If you are asking yourself, “Am I required to train my employees under the HAZWOPER Standard?” this article can help you answer that question.The Hazardous Waste Operations and Emergency Response Standard (HAZWOPER) applies to five distinct groups of employers and their employees. This includes any employees who are exposed or potentially exposed to hazardous substances — including hazardous waste — and who are engaged in one of the following operations as specified by 1910.120(a)(1)(i-v) and 1926.65(a)(1)(i-v):
required by a governmental body, whether Federal, state, local or other involving hazardous substances that are conducted at uncontrolled hazardous waste sites (including, but not limited to, the EPA’s National Priority Site List (NPL), state priority site lists, sites recommended for the EPA NPL, and initial investigations of government identified sites which are conducted before the presence or absence of hazardous substances has been ascertained)
Corrective Actions involving Clean-up Operations
sites covered by the Resource Conservation and Recovery Act of 1976 (RCRA) as amended (42 U.S.C. 6901 et seq.)
Voluntary Clean-up Operations
sites recognized by federal, state, local, or other governmental body as uncontrolled hazardous waste sites
Operations involving Hazardous Wastes
Operations conducted at treatment, storage, and disposal facilities regulated by Title 40 Code of Federal Regulations Parts 264 and 265 pursuant to RCRA, or by agencies under agreement with U.S. Environmental Protection Agency to implement RCRA regulations
Emergency Response Operations
releases of, or substantial threats of releases of, hazardous substances regardless of the location of the hazardThe first 4 of these 5 groups are specifically “hazardous waste sites”. The 5th group, “Emergency Response Operations” may be a bit more difficult to recognize because it applies to any area (factory, construction site, etc.) that uses or produces hazardous material for production or to perform their duties. Employees who are exposed or potentially exposed to hazardous substances — including hazardous waste — and who are engaged in emergency response operations for releases of, or substantial threats of releases of hazardous substances regardless of the location of the hazard are included in emergency response operations.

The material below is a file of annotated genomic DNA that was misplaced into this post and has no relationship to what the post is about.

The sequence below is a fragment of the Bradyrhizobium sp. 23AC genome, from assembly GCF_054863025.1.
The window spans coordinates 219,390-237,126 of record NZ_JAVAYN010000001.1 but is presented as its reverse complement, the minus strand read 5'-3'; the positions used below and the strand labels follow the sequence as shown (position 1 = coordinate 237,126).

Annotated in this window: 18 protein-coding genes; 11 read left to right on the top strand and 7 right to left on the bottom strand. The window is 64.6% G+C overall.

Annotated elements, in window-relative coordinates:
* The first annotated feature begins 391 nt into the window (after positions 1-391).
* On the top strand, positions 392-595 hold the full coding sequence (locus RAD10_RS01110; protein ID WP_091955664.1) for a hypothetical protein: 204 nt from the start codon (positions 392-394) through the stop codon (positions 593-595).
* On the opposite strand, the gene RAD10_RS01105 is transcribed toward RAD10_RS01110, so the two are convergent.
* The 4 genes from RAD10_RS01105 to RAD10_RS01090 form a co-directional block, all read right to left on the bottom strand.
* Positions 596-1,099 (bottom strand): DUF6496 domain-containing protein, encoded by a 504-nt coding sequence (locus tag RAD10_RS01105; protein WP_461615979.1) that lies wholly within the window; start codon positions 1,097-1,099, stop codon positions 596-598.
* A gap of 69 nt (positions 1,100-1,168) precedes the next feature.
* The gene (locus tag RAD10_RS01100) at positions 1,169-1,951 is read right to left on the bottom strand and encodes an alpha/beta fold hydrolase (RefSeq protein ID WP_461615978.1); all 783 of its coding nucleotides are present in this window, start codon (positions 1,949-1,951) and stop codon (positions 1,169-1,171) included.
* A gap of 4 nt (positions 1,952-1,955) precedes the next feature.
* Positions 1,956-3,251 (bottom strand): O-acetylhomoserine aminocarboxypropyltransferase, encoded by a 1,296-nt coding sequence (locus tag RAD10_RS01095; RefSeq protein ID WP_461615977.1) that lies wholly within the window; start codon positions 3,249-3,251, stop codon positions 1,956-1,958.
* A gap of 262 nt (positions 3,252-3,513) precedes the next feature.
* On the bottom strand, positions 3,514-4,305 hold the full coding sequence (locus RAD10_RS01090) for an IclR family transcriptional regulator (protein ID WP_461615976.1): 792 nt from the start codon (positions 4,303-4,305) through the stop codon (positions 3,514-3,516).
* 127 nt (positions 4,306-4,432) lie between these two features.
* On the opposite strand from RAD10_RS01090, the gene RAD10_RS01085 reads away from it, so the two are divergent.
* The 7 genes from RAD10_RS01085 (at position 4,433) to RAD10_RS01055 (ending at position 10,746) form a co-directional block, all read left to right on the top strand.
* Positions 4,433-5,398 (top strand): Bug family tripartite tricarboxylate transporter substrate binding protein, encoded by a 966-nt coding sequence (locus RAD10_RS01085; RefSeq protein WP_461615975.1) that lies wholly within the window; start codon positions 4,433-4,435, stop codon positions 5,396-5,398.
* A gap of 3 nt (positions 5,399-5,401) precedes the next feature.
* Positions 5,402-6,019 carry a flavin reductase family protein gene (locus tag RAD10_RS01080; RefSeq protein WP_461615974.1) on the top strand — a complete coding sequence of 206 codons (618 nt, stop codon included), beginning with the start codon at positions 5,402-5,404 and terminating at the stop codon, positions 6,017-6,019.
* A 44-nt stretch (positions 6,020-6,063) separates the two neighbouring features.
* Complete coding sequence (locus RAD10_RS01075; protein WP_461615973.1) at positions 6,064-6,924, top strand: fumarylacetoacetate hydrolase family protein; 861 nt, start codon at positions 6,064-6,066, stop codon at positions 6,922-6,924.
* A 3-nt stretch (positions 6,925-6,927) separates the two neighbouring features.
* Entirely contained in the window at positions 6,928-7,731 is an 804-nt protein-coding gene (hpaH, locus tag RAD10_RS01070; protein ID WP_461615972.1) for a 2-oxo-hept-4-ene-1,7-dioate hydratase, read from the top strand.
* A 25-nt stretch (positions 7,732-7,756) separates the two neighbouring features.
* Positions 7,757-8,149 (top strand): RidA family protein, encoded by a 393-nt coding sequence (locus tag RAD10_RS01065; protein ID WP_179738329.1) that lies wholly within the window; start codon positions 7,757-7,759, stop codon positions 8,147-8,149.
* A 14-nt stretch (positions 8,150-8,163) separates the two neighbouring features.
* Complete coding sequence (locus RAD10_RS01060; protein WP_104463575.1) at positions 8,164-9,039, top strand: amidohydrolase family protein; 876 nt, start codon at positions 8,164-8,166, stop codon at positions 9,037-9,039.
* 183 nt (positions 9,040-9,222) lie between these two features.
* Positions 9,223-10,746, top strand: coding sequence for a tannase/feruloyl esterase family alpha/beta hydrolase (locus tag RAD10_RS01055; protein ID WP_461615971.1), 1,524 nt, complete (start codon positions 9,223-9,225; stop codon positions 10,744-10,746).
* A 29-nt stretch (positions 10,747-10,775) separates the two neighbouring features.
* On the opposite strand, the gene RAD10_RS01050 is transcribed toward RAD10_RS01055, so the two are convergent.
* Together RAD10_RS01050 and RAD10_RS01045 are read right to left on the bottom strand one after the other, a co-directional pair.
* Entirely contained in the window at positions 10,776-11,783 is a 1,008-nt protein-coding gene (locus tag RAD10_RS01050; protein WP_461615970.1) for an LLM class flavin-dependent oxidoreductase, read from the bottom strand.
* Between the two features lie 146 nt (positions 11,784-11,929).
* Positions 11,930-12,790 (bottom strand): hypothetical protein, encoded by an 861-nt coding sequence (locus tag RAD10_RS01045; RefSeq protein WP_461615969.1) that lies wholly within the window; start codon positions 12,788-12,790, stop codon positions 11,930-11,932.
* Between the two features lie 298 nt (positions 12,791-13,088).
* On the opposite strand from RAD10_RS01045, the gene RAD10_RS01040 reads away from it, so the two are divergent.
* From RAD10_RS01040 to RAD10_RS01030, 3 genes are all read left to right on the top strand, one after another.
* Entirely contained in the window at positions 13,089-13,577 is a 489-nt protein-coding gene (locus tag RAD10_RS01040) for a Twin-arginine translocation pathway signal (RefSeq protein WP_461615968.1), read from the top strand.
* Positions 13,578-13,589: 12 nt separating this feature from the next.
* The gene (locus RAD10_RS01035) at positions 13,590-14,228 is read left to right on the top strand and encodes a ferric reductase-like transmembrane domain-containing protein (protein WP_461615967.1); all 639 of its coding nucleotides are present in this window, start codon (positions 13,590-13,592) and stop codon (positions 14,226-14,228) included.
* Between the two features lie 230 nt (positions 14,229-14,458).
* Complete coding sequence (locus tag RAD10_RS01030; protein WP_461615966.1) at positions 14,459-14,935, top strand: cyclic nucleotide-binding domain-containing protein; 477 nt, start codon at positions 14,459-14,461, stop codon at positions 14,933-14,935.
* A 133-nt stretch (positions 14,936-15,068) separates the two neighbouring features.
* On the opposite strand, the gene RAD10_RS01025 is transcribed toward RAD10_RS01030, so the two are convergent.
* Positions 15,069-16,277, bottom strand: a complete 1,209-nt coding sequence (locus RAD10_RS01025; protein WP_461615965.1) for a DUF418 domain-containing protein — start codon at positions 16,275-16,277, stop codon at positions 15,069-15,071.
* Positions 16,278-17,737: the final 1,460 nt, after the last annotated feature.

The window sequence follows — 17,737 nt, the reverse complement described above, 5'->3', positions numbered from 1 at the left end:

How is “emergency response” defined? OSHA discusses this very topic in a Compliance Directive CPL 02-02-059, Appendix E.
An understanding of the distinction between an incidental release of a hazardous substance and a release that requires an emergency response is fundamental to proper compliance with the provisions of 29 CFR 1910.120(q). This part of the standard was written to cover a wide array of facilities and situations: “Emergency response operations for releases of, or substantial threats of releases of, hazardous substances without regard to the location of the hazard.” (29 CFR 1910.120(a)(1)(v))
Potential releases of hazardous substances in the workplace can be categorized into three distinct groups in terms of the planning provisions of 29 CFR 1910.120(q). These groups are:
1. Releases that are clearly incidental regardless of the circumstances
2. Releases that may be incidental or may require an emergency response depending on the circumstances
3. Releases that clearly require an emergency response regardless of the circumstances
This directive basically breaks down a spill response into “incidental” and “emergency response”. These two terms are defined in 29 CFR 1910.120(a)(3)
Emergency response or responding to emergencies means a response effort by employees from outside the immediate release area or by other designated responders (i.e., mutual aid groups, local fire departments, etc.) to an occurrence which results, or is likely to result, in an uncontrolled release of a hazardous substance.
Responses to incidental releases of hazardous substances where the substance can be absorbed, neutralized, or otherwise controlled at the time of release by employees in the immediate release area, or by maintenance personnel are not considered to be emergency responses within the scope of this standard. Responses to releases of hazardous substances where there is no potential safety or health hazard (i.e., fire, explosion, or chemical exposure) are not considered to be emergency responses.
If you are not sure which situation applies to you, give us a call 773 313 3012 We can walk you through the Risk Assessment process to determine if you need to train your employees to the requirements of the HAZWOPER standard.